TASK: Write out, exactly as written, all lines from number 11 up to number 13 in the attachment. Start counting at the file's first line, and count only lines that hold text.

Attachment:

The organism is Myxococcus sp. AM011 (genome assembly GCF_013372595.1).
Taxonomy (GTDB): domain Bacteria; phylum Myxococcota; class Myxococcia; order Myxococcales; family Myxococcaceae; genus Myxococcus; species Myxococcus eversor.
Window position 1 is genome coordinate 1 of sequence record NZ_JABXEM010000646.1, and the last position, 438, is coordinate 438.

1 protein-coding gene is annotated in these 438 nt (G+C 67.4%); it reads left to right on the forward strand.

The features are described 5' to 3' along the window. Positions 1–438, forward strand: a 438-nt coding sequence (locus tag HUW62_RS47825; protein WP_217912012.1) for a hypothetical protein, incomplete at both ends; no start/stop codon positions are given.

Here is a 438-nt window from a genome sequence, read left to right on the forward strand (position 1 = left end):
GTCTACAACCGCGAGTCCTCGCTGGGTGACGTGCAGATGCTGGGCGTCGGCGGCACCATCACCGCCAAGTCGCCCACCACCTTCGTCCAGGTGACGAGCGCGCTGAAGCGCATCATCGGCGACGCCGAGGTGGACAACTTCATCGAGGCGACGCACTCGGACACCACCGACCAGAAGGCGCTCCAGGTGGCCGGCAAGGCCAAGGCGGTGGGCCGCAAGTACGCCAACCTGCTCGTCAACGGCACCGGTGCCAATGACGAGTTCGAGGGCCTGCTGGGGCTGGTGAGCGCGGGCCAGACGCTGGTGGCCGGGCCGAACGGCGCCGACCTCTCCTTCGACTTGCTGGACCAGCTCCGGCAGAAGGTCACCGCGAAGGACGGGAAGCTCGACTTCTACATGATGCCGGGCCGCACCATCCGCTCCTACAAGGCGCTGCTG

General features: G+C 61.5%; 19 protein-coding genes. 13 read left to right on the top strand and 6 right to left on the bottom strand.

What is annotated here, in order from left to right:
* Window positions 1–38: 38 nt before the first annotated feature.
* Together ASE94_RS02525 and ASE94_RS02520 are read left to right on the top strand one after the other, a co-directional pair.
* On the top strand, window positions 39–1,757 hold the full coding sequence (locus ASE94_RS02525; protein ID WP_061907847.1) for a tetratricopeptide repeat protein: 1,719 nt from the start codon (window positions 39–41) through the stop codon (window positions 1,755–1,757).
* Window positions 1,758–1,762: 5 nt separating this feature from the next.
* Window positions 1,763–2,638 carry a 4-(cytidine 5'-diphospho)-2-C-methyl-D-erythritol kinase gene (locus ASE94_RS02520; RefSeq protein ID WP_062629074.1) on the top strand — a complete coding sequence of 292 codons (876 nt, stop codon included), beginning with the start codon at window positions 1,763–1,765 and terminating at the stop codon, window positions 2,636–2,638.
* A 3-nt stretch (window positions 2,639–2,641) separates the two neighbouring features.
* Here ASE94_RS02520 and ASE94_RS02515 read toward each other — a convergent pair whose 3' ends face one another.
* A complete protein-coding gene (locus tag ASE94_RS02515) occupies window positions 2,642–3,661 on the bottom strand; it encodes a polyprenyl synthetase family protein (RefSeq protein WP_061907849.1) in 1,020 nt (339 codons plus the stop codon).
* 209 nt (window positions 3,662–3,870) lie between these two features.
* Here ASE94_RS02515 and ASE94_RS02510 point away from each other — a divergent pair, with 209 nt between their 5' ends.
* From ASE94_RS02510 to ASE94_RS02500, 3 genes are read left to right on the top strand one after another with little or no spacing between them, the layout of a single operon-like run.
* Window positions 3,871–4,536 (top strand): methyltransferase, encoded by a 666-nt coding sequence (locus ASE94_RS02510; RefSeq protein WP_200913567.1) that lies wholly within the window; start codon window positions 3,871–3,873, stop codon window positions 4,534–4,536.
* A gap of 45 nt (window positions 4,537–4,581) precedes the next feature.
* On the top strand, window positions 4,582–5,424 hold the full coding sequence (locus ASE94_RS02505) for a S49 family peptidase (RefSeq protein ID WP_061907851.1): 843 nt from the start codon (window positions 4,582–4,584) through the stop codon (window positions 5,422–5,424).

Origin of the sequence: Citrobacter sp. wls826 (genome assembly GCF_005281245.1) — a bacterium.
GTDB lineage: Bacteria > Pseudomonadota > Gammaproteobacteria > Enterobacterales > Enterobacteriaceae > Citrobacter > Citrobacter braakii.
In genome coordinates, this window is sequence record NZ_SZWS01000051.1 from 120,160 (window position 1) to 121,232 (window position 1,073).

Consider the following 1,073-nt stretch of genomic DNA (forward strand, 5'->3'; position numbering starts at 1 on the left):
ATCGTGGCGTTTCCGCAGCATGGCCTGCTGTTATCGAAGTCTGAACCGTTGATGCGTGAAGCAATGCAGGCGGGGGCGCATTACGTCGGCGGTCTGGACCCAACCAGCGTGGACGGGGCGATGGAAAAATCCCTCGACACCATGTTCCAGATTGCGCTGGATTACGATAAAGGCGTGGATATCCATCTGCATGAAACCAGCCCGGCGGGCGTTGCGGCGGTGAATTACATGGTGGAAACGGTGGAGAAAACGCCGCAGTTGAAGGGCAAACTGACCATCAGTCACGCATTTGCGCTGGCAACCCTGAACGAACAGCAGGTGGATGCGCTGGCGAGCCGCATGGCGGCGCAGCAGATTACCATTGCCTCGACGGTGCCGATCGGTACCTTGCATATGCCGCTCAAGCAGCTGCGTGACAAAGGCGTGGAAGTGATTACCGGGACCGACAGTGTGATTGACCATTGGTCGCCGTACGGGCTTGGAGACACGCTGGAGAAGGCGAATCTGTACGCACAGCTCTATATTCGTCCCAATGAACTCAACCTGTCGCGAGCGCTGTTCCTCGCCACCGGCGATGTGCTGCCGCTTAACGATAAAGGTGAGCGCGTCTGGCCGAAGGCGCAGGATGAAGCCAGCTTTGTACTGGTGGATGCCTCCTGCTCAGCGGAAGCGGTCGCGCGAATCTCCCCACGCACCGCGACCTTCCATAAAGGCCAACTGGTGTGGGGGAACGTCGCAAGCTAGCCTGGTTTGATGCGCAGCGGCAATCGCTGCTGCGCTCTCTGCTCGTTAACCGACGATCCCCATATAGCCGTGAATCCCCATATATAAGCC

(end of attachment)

* Together ASE94_RS02525 and ASE94_RS02520 are read left to right on the top strand one after the other, a co-directional pair.
* On the top strand, window positions 39–1,757 hold the full coding sequence (locus ASE94_RS02525; protein ID WP_061907847.1) for a tetratricopeptide repeat protein: 1,719 nt from the start codon (window positions 39–41) through the stop codon (window positions 1,755–1,757).
* Window positions 1,758–1,762: 5 nt separating this feature from the next.